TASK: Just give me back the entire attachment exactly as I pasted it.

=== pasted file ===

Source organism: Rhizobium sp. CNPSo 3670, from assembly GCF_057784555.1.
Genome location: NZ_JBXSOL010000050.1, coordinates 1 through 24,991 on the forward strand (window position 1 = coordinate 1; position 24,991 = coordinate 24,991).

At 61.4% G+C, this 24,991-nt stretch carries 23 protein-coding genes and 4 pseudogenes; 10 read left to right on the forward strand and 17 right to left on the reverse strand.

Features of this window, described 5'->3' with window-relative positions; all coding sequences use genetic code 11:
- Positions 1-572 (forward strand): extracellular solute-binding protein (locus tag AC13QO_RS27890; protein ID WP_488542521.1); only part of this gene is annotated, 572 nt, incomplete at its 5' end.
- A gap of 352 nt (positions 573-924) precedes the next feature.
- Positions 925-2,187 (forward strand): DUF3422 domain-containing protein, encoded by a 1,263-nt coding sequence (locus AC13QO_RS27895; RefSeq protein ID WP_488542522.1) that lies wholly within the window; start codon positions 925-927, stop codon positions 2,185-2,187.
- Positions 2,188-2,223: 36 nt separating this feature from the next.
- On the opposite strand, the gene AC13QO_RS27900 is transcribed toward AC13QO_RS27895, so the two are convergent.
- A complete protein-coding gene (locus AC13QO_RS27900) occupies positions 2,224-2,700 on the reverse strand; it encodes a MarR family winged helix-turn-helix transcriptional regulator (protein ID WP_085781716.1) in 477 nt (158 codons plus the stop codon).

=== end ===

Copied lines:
Source organism: Rhizobium sp. CNPSo 3670, from assembly GCF_057784555.1.
Genome location: NZ_JBXSOL010000050.1, coordinates 1 through 24,991 on the forward strand (window position 1 = coordinate 1; position 24,991 = coordinate 24,991).

At 61.4% G+C, this 24,991-nt stretch carries 23 protein-coding genes and 4 pseudogenes; 10 read left to right on the forward strand and 17 right to left on the reverse strand.

Features of this window, described 5'->3' with window-relative positions; all coding sequences use genetic code 11:
- Positions 1-572 (forward strand): extracellular solute-binding protein (locus tag AC13QO_RS27890; protein ID WP_488542521.1); only part of this gene is annotated, 572 nt, incomplete at its 5' end.
- A gap of 352 nt (positions 573-924) precedes the next feature.
- Positions 925-2,187 (forward strand): DUF3422 domain-containing protein, encoded by a 1,263-nt coding sequence (locus AC13QO_RS27895; RefSeq protein ID WP_488542522.1) that lies wholly within the window; start codon positions 925-927, stop codon positions 2,185-2,187.
- Positions 2,188-2,223: 36 nt separating this feature from the next.
- On the opposite strand, the gene AC13QO_RS27900 is transcribed toward AC13QO_RS27895, so the two are convergent.
- A complete protein-coding gene (locus AC13QO_RS27900) occupies positions 2,224-2,700 on the reverse strand; it encodes a MarR family winged helix-turn-helix transcriptional regulator (protein ID WP_085781716.1) in 477 nt (158 codons plus the stop codon).